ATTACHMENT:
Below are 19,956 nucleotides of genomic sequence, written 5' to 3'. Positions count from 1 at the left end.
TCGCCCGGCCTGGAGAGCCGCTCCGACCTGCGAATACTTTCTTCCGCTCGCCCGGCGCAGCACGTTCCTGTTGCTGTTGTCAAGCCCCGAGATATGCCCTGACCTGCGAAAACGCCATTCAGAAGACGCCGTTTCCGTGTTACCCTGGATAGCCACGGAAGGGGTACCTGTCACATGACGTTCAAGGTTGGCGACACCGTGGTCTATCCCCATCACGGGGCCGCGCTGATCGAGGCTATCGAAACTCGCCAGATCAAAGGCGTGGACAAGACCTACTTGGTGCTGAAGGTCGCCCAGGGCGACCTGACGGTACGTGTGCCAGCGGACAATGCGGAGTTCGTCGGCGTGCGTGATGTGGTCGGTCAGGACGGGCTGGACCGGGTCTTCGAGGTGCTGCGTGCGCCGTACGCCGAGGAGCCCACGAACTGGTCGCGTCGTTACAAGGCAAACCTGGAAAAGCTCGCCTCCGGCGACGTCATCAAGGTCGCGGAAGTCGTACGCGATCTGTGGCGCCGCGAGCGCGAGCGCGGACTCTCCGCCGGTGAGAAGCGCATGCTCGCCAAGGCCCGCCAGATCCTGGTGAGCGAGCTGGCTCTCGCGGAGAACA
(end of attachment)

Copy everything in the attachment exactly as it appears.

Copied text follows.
Below are 19,956 nucleotides of genomic sequence, written 5' to 3'. Positions count from 1 at the left end.
TCGCCCGGCCTGGAGAGCCGCTCCGACCTGCGAATACTTTCTTCCGCTCGCCCGGCGCAGCACGTTCCTGTTGCTGTTGTCAAGCCCCGAGATATGCCCTGACCTGCGAAAACGCCATTCAGAAGACGCCGTTTCCGTGTTACCCTGGATAGCCACGGAAGGGGTACCTGTCACATGACGTTCAAGGTTGGCGACACCGTGGTCTATCCCCATCACGGGGCCGCGCTGATCGAGGCTATCGAAACTCGCCAGATCAAAGGCGTGGACAAGACCTACTTGGTGCTGAAGGTCGCCCAGGGCGACCTGACGGTACGTGTGCCAGCGGACAATGCGGAGTTCGTCGGCGTGCGTGATGTGGTCGGTCAGGACGGGCTGGACCGGGTCTTCGAGGTGCTGCGTGCGCCGTACGCCGAGGAGCCCACGAACTGGTCGCGTCGTTACAAGGCAAACCTGGAAAAGCTCGCCTCCGGCGACGTCATCAAGGTCGCGGAAGTCGTACGCGATCTGTGGCGCCGCGAGCGCGAGCGCGGACTCTCCGCCGGTGAGAAGCGCATGCTCGCCAAGGCCCGCCAGATCCTGGTGAGCGAGCTGGCTCTCGCGGAGAACA